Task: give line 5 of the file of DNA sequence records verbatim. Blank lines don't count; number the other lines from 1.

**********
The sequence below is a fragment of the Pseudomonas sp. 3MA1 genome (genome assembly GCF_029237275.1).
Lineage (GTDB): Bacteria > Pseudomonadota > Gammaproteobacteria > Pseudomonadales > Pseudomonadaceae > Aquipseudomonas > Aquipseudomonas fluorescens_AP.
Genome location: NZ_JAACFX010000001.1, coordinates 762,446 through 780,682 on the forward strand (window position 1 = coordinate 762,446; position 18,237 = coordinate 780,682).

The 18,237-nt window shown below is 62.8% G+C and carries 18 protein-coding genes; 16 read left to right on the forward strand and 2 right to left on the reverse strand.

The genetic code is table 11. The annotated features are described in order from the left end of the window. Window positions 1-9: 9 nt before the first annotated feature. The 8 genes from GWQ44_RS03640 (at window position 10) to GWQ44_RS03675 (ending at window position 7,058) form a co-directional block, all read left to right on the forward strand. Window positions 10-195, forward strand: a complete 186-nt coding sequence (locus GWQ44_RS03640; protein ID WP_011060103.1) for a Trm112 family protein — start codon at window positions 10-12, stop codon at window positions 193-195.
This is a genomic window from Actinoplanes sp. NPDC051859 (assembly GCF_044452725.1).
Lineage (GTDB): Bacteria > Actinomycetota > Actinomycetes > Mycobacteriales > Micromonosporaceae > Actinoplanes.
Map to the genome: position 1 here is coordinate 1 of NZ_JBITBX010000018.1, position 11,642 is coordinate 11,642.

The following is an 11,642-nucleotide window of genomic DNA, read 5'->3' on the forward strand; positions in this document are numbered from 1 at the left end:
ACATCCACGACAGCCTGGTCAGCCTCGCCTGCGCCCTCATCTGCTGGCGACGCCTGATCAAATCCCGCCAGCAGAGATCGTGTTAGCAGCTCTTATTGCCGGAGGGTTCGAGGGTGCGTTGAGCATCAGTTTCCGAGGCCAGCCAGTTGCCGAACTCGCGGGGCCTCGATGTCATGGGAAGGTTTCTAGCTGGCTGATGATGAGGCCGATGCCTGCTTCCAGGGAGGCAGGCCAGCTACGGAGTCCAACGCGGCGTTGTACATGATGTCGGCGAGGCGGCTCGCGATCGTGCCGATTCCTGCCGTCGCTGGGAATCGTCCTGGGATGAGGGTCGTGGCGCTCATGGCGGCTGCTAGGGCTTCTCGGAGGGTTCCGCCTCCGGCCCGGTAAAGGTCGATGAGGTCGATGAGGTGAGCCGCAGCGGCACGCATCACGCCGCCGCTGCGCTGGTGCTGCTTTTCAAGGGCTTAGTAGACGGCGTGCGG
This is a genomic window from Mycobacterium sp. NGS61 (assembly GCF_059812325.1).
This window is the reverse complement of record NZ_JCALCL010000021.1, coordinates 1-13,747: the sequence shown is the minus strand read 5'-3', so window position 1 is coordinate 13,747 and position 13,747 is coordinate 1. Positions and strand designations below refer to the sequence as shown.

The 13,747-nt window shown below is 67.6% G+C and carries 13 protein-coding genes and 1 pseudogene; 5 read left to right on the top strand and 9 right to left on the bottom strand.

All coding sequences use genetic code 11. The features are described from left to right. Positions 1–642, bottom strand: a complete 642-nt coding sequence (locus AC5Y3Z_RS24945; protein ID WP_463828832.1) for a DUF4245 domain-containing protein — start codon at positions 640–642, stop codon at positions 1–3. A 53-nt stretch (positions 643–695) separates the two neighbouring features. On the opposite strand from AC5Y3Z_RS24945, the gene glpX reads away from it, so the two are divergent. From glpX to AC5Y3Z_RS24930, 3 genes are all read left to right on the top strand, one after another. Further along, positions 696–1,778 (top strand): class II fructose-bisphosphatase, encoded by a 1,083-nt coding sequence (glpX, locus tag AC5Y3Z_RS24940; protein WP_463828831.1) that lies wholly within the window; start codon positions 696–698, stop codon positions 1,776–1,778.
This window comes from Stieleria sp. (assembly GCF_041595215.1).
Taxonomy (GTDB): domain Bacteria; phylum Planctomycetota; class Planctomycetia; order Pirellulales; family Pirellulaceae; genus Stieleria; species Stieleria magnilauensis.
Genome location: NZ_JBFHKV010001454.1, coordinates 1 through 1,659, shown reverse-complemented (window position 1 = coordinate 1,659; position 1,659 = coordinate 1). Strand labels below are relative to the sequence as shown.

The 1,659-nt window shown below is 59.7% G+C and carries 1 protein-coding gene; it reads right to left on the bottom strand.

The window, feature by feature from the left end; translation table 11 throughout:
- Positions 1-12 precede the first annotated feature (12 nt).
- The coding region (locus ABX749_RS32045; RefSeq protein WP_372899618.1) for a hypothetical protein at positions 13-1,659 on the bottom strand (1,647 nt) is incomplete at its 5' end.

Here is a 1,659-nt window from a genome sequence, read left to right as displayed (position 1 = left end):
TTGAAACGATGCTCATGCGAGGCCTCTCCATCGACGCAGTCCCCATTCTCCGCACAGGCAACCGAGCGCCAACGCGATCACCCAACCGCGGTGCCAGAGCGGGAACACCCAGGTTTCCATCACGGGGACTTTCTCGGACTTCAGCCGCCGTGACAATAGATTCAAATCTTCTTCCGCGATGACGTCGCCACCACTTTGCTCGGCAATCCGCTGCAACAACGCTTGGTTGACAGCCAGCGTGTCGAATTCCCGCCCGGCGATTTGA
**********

The genetic code is table 11. The annotated features are described in order from the left end of the window. Window positions 1-9: 9 nt before the first annotated feature. The 8 genes from GWQ44_RS03640 (at window position 10) to GWQ44_RS03675 (ending at window position 7,058) form a co-directional block, all read left to right on the forward strand. Window positions 10-195, forward strand: a complete 186-nt coding sequence (locus GWQ44_RS03640; protein ID WP_011060103.1) for a Trm112 family protein — start codon at window positions 10-12, stop codon at window positions 193-195.